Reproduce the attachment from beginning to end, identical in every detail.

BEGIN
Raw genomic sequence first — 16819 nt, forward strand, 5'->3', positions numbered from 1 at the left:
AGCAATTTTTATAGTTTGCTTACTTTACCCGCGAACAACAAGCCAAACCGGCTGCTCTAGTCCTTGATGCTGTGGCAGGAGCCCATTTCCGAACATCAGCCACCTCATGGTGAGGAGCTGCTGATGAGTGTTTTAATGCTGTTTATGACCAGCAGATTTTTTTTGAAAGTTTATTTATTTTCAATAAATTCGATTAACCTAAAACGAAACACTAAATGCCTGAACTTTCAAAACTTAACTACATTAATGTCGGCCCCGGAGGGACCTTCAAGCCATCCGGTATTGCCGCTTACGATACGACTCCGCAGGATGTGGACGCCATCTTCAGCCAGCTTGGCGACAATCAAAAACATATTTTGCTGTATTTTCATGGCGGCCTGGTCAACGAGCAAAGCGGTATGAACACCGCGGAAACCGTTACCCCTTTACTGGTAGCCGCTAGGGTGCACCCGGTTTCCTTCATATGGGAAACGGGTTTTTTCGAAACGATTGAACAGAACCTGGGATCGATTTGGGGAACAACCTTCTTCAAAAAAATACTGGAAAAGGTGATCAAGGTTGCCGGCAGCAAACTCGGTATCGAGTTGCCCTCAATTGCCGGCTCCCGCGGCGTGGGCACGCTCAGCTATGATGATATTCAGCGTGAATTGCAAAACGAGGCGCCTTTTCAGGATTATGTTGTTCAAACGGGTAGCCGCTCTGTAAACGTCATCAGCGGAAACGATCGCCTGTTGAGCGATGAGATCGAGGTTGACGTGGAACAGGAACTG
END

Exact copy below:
Raw genomic sequence first — 16819 nt, forward strand, 5'->3', positions numbered from 1 at the left:
AGCAATTTTTATAGTTTGCTTACTTTACCCGCGAACAACAAGCCAAACCGGCTGCTCTAGTCCTTGATGCTGTGGCAGGAGCCCATTTCCGAACATCAGCCACCTCATGGTGAGGAGCTGCTGATGAGTGTTTTAATGCTGTTTATGACCAGCAGATTTTTTTTGAAAGTTTATTTATTTTCAATAAATTCGATTAACCTAAAACGAAACACTAAATGCCTGAACTTTCAAAACTTAACTACATTAATGTCGGCCCCGGAGGGACCTTCAAGCCATCCGGTATTGCCGCTTACGATACGACTCCGCAGGATGTGGACGCCATCTTCAGCCAGCTTGGCGACAATCAAAAACATATTTTGCTGTATTTTCATGGCGGCCTGGTCAACGAGCAAAGCGGTATGAACACCGCGGAAACCGTTACCCCTTTACTGGTAGCCGCTAGGGTGCACCCGGTTTCCTTCATATGGGAAACGGGTTTTTTCGAAACGATTGAACAGAACCTGGGATCGATTTGGGGAACAACCTTCTTCAAAAAAATACTGGAAAAGGTGATCAAGGTTGCCGGCAGCAAACTCGGTATCGAGTTGCCCTCAATTGCCGGCTCCCGCGGCGTGGGCACGCTCAGCTATGATGATATTCAGCGTGAATTGCAAAACGAGGCGCCTTTTCAGGATTATGTTGTTCAAACGGGTAGCCGCTCTGTAAACGTCATCAGCGGAAACGATCGCCTGTTGAGCGATGAGATCGAGGTTGACGTGGAACAGGAACTG